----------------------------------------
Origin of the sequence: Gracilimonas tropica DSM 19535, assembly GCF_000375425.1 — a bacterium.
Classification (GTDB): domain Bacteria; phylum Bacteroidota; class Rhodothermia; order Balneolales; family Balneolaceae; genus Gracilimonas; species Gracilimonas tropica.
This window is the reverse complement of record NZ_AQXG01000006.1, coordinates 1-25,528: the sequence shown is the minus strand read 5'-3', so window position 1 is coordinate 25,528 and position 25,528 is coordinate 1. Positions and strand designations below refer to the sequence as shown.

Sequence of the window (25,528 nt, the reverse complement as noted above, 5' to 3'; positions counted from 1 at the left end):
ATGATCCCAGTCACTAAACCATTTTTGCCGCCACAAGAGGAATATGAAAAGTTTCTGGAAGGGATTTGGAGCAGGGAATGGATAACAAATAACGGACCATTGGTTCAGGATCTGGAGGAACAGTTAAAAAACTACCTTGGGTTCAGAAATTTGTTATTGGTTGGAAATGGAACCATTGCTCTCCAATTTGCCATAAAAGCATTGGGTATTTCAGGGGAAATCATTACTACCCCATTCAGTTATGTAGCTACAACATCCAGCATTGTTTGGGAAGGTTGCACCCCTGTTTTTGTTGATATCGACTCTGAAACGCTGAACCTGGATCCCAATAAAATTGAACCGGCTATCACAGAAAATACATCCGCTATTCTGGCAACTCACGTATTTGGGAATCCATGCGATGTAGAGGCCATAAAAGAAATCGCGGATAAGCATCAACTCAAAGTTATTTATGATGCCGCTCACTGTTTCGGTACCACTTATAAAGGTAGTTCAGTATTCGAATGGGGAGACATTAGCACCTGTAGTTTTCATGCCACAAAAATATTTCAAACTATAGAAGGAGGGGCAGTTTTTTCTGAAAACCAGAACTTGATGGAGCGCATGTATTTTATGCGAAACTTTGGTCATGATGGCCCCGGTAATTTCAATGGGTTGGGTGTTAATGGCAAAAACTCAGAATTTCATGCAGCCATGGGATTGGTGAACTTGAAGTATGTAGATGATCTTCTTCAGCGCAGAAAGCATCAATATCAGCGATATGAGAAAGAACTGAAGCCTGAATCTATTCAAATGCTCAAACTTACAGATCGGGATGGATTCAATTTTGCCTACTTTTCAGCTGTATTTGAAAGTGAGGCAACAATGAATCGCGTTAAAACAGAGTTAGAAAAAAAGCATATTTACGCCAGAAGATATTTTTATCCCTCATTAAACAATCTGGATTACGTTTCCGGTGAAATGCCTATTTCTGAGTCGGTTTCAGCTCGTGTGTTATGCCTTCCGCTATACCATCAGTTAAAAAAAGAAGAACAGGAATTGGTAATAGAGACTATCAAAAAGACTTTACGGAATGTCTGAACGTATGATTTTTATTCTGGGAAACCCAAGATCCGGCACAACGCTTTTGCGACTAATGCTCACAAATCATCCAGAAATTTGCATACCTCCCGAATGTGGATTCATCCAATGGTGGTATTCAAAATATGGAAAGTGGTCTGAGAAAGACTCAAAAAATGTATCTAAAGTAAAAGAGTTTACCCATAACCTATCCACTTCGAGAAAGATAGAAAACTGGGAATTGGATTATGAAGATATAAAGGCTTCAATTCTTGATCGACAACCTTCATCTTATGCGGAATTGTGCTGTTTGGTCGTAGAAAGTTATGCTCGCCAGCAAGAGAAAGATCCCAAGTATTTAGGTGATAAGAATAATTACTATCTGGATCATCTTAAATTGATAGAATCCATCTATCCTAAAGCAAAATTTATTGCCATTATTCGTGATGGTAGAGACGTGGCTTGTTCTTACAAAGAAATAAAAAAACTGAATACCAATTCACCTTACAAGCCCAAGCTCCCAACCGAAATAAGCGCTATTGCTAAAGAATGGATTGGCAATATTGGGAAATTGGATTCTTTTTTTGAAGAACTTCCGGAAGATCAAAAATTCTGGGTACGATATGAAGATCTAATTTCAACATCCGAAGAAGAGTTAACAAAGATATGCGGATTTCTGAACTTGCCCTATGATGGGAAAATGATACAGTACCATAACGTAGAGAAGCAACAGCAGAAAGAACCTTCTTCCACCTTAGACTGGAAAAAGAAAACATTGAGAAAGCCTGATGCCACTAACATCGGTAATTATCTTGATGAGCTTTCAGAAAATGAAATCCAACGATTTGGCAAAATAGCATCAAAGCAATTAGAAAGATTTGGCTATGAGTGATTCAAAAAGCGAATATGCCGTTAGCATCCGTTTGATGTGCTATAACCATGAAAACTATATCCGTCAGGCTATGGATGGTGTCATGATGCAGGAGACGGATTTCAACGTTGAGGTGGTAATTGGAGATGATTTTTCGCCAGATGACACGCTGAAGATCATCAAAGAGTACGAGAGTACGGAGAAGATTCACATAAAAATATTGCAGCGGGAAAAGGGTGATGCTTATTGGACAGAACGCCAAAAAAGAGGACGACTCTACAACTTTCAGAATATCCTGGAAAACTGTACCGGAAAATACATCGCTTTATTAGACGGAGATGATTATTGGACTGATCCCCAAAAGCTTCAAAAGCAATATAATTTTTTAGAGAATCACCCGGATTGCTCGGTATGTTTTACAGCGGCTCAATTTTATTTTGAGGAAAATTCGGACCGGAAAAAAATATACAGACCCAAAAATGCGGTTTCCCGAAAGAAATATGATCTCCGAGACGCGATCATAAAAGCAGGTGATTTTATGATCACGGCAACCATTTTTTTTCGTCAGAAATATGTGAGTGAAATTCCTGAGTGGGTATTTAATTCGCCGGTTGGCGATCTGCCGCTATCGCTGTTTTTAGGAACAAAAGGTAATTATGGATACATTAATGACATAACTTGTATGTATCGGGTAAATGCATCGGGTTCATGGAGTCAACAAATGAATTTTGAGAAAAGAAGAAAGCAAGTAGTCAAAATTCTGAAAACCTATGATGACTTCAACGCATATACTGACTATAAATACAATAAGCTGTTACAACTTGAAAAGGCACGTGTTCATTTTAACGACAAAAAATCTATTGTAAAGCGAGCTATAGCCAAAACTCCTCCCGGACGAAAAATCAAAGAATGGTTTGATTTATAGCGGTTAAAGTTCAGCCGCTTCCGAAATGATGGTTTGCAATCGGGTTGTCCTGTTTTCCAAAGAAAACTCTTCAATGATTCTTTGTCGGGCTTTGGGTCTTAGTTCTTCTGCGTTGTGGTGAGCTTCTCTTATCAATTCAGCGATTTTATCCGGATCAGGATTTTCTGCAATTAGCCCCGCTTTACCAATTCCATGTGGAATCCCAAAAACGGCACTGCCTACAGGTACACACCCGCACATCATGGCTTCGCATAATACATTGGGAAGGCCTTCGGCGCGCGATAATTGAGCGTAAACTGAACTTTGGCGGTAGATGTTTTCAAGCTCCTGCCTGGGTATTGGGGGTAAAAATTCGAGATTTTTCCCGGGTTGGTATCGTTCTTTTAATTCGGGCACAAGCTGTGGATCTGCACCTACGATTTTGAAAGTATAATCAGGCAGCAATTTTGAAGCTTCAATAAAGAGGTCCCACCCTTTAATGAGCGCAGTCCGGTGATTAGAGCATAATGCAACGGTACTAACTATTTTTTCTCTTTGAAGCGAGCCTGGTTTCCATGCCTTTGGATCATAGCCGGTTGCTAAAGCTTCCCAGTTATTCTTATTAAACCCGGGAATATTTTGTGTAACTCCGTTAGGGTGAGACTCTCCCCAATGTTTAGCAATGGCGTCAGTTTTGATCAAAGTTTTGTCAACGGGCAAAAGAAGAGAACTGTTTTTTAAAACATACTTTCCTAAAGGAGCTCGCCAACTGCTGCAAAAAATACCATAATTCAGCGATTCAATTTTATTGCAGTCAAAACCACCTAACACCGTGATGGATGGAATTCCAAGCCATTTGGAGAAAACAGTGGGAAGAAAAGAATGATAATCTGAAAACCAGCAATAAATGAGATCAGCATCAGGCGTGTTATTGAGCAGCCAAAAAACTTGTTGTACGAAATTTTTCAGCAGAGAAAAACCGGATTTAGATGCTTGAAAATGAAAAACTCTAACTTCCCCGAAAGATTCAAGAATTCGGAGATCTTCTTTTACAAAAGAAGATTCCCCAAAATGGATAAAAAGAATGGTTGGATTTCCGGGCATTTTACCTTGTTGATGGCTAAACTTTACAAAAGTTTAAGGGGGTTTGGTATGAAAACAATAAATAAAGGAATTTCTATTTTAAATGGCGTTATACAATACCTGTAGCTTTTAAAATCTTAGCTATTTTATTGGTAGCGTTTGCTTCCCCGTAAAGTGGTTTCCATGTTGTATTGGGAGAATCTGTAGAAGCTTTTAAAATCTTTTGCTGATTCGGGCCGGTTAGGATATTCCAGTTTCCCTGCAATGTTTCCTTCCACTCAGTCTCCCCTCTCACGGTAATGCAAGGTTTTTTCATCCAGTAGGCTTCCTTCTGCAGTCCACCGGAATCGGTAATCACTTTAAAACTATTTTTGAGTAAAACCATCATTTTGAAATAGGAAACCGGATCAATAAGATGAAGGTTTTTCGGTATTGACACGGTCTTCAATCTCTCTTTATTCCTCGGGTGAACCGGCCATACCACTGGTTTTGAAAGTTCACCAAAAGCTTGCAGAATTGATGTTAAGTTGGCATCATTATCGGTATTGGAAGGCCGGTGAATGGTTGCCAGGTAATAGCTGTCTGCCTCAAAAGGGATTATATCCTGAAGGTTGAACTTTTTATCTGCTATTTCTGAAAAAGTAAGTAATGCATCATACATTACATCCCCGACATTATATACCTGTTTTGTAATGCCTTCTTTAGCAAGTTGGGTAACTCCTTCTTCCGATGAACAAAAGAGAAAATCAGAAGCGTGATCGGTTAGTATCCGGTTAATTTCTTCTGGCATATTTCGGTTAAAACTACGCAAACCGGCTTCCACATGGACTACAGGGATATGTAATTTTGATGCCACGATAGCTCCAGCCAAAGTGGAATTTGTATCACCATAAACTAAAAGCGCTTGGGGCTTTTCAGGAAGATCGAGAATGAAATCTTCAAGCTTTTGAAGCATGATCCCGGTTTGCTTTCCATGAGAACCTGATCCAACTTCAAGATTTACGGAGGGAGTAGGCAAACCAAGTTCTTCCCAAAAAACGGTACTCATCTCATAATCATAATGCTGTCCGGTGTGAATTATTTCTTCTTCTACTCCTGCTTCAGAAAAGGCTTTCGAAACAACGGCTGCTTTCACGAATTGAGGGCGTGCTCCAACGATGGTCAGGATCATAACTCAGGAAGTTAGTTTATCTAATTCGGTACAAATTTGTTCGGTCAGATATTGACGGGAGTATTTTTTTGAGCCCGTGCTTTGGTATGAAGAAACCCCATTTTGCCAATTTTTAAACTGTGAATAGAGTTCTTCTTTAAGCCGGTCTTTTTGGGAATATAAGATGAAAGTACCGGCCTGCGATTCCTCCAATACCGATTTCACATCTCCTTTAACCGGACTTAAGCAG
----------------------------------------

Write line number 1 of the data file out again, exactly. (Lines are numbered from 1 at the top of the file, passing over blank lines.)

Origin of the sequence: Gracilimonas tropica DSM 19535, assembly GCF_000375425.1 — a bacterium.